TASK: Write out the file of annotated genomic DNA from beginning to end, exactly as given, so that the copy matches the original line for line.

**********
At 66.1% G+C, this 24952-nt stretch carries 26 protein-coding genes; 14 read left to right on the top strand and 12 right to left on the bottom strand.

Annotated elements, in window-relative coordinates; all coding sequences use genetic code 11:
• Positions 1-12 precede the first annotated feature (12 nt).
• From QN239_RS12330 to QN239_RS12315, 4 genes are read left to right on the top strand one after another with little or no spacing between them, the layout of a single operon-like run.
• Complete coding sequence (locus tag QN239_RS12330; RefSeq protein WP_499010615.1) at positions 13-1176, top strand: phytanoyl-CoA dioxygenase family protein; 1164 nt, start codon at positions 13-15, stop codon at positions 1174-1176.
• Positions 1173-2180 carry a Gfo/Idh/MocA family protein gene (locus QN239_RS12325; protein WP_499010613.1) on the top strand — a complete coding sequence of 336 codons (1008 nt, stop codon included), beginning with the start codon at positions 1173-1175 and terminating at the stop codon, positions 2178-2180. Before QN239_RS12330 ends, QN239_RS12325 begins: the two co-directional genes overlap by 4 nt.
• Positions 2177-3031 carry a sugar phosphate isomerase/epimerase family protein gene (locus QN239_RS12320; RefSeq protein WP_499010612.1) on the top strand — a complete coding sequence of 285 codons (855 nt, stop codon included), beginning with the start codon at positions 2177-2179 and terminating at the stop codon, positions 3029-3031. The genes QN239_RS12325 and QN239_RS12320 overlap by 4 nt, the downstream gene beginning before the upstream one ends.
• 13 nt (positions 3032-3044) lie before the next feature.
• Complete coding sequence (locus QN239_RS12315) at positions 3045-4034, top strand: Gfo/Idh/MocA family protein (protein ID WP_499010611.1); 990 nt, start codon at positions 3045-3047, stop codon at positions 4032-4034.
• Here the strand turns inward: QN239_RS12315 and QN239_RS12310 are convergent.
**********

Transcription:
At 66.1% G+C, this 24952-nt stretch carries 26 protein-coding genes; 14 read left to right on the top strand and 12 right to left on the bottom strand.

Annotated elements, in window-relative coordinates; all coding sequences use genetic code 11:
• Positions 1-12 precede the first annotated feature (12 nt).
• From QN239_RS12330 to QN239_RS12315, 4 genes are read left to right on the top strand one after another with little or no spacing between them, the layout of a single operon-like run.
• Complete coding sequence (locus tag QN239_RS12330; RefSeq protein WP_499010615.1) at positions 13-1176, top strand: phytanoyl-CoA dioxygenase family protein; 1164 nt, start codon at positions 13-15, stop codon at positions 1174-1176.
• Positions 1173-2180 carry a Gfo/Idh/MocA family protein gene (locus QN239_RS12325; protein WP_499010613.1) on the top strand — a complete coding sequence of 336 codons (1008 nt, stop codon included), beginning with the start codon at positions 1173-1175 and terminating at the stop codon, positions 2178-2180. Before QN239_RS12330 ends, QN239_RS12325 begins: the two co-directional genes overlap by 4 nt.
• Positions 2177-3031 carry a sugar phosphate isomerase/epimerase family protein gene (locus QN239_RS12320; RefSeq protein WP_499010612.1) on the top strand — a complete coding sequence of 285 codons (855 nt, stop codon included), beginning with the start codon at positions 2177-2179 and terminating at the stop codon, positions 3029-3031. The genes QN239_RS12325 and QN239_RS12320 overlap by 4 nt, the downstream gene beginning before the upstream one ends.
• 13 nt (positions 3032-3044) lie before the next feature.
• Complete coding sequence (locus QN239_RS12315) at positions 3045-4034, top strand: Gfo/Idh/MocA family protein (protein ID WP_499010611.1); 990 nt, start codon at positions 3045-3047, stop codon at positions 4032-4034.
• Here the strand turns inward: QN239_RS12315 and QN239_RS12310 are convergent.